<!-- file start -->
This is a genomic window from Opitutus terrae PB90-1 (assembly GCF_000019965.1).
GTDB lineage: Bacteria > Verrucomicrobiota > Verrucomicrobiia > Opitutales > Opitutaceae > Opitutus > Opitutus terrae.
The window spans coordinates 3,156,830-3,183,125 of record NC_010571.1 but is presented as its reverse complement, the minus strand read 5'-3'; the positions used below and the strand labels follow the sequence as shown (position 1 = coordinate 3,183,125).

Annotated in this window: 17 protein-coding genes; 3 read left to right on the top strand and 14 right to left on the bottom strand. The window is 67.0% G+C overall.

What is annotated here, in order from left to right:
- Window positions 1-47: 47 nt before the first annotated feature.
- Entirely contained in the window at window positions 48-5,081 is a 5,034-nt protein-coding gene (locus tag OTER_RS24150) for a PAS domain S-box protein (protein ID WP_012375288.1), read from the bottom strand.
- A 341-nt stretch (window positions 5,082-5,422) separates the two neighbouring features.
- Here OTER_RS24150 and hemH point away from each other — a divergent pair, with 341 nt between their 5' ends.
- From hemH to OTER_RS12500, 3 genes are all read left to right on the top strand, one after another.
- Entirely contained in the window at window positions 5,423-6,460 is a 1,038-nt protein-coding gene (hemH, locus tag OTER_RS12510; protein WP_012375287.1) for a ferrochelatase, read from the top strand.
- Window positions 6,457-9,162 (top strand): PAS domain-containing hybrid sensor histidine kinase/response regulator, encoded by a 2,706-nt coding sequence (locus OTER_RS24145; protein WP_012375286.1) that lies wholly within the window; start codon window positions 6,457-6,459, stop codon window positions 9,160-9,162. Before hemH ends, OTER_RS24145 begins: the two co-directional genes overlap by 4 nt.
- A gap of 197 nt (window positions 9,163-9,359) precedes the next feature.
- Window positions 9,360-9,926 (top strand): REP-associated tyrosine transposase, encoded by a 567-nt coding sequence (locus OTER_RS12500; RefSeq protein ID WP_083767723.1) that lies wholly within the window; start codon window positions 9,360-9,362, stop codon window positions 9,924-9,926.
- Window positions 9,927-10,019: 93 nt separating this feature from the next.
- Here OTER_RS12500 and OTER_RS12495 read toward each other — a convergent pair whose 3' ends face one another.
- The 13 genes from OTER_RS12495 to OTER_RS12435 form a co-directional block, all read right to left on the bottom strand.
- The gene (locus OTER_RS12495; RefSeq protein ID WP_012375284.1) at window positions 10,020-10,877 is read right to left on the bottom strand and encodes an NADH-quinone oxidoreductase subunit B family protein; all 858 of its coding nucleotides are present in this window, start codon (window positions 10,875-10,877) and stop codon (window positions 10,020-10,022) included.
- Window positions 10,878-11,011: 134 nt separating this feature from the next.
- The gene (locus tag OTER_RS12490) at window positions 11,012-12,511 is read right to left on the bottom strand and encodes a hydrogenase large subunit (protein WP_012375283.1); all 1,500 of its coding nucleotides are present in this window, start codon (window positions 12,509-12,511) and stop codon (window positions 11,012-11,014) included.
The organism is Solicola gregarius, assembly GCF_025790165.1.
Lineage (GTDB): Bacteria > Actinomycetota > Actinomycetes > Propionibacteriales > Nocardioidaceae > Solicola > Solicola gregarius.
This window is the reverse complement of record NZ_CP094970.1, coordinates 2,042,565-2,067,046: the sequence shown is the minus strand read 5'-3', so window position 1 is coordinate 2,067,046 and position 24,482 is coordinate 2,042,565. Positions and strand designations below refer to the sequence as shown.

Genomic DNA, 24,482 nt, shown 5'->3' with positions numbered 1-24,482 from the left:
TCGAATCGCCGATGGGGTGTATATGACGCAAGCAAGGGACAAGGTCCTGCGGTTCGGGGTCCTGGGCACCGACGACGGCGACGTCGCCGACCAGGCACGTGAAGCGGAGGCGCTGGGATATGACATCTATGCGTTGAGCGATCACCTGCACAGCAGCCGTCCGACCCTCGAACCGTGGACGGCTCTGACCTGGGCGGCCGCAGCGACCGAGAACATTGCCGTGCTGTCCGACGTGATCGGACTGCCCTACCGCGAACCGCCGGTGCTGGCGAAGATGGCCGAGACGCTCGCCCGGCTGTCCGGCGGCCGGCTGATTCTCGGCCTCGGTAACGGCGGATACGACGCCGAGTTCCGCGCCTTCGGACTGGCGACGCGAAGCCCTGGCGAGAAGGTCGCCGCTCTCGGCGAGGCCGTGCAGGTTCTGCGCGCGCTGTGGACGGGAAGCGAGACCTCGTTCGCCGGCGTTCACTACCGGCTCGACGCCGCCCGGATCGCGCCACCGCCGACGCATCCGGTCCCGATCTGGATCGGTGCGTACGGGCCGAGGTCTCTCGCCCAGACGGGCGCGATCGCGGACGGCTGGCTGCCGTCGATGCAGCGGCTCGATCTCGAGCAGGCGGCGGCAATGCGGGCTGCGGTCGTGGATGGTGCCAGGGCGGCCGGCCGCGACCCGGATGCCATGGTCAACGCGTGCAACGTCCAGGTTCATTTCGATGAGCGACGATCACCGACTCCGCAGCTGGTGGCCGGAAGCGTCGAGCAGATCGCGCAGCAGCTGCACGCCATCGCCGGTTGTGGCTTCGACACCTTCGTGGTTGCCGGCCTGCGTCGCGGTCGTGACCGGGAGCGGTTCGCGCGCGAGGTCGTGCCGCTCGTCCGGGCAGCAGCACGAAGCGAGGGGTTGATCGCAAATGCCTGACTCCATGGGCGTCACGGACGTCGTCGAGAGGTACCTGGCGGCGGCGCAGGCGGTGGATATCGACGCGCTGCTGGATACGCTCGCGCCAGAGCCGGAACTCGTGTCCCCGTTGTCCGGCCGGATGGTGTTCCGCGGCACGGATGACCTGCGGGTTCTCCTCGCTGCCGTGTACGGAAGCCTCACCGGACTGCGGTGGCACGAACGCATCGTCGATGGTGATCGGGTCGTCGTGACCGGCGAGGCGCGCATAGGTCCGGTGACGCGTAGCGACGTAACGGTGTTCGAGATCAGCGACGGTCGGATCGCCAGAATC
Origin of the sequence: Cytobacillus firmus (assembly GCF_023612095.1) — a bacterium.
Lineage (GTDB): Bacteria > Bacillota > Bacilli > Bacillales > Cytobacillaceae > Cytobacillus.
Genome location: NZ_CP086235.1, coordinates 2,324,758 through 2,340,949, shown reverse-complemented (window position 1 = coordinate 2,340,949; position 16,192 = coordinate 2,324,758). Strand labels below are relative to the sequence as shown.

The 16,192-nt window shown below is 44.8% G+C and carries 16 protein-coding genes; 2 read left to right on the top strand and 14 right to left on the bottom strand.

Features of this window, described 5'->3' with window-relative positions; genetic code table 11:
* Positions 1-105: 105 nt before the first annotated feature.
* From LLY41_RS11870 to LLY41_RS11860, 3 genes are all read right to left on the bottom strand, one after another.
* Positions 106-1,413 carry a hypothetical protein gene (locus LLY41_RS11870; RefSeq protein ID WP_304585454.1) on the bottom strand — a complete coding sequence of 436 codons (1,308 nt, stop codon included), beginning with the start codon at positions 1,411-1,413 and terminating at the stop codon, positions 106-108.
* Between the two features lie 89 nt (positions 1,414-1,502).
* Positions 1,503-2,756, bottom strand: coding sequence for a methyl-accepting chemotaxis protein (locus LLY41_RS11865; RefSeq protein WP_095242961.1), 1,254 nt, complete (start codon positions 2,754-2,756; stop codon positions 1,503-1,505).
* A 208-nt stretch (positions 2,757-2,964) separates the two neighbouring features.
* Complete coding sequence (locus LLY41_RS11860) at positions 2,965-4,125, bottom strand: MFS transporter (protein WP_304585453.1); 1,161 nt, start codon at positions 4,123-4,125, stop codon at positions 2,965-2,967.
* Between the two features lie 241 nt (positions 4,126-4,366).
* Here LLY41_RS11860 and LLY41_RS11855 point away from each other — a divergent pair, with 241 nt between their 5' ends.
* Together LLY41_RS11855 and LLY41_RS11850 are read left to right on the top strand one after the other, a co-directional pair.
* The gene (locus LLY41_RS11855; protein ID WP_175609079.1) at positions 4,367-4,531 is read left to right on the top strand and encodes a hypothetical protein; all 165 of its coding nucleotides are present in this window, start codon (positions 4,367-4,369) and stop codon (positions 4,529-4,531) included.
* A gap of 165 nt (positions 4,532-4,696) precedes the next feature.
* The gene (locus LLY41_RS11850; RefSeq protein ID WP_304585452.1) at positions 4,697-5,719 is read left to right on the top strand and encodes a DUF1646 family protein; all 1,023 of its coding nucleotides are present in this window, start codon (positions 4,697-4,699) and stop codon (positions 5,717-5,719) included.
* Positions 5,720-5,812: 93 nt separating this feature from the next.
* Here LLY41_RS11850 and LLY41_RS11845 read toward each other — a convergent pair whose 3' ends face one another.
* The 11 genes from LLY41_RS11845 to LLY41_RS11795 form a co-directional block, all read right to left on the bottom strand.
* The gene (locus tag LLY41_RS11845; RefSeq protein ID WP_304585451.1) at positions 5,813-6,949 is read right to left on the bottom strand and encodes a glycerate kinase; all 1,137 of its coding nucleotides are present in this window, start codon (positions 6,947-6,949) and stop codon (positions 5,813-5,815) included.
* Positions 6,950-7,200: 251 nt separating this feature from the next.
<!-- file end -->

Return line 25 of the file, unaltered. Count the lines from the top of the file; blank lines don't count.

TCGAATCGCCGATGGGGTGTATATGACGCAAGCAAGGGACAAGGTCCTGCGGTTCGGGGTCCTGGGCACCGACGACGGCGACGTCGCCGACCAGGCACGTGAAGCGGAGGCGCTGGGATATGACATCTATGCGTTGAGCGATCACCTGCACAGCAGCCGTCCGACCCTCGAACCGTGGACGGCTCTGACCTGGGCGGCCGCAGCGACCGAGAACATTGCCGTGCTGTCCGACGTGATCGGACTGCCCTACCGCGAACCGCCGGTGCTGGCGAAGATGGCCGAGACGCTCGCCCGGCTGTCCGGCGGCCGGCTGATTCTCGGCCTCGGTAACGGCGGATACGACGCCGAGTTCCGCGCCTTCGGACTGGCGACGCGAAGCCCTGGCGAGAAGGTCGCCGCTCTCGGCGAGGCCGTGCAGGTTCTGCGCGCGCTGTGGACGGGAAGCGAGACCTCGTTCGCCGGCGTTCACTACCGGCTCGACGCCGCCCGGATCGCGCCACCGCCGACGCATCCGGTCCCGATCTGGATCGGTGCGTACGGGCCGAGGTCTCTCGCCCAGACGGGCGCGATCGCGGACGGCTGGCTGCCGTCGATGCAGCGGCTCGATCTCGAGCAGGCGGCGGCAATGCGGGCTGCGGTCGTGGATGGTGCCAGGGCGGCCGGCCGCGACCCGGATGCCATGGTCAACGCGTGCAACGTCCAGGTTCATTTCGATGAGCGACGATCACCGACTCCGCAGCTGGTGGCCGGAAGCGTCGAGCAGATCGCGCAGCAGCTGCACGCCATCGCCGGTTGTGGCTTCGACACCTTCGTGGTTGCCGGCCTGCGTCGCGGTCGTGACCGGGAGCGGTTCGCGCGCGAGGTCGTGCCGCTCGTCCGGGCAGCAGCACGAAGCGAGGGGTTGATCGCAAATGCCTGACTCCATGGGCGTCACGGACGTCGTCGAGAGGTACCTGGCGGCGGCGCAGGCGGTGGATATCGACGCGCTGCTGGATACGCTCGCGCCAGAGCCGGAACTCGTGTCCCCGTTGTCCGGCCGGATGGTGTTCCGCGGCACGGATGACCTGCGGGTTCTCCTCGCTGCCGTGTACGGAAGCCTCACCGGACTGCGGTGGCACGAACGCATCGTCGATGGTGATCGGGTCGTCGTGACCGGCGAGGCGCGCATAGGTCCGGTGACGCGTAGCGACGTAACGGTGTTCGAGATCAGCGACGGTCGGATCGCCAGAATC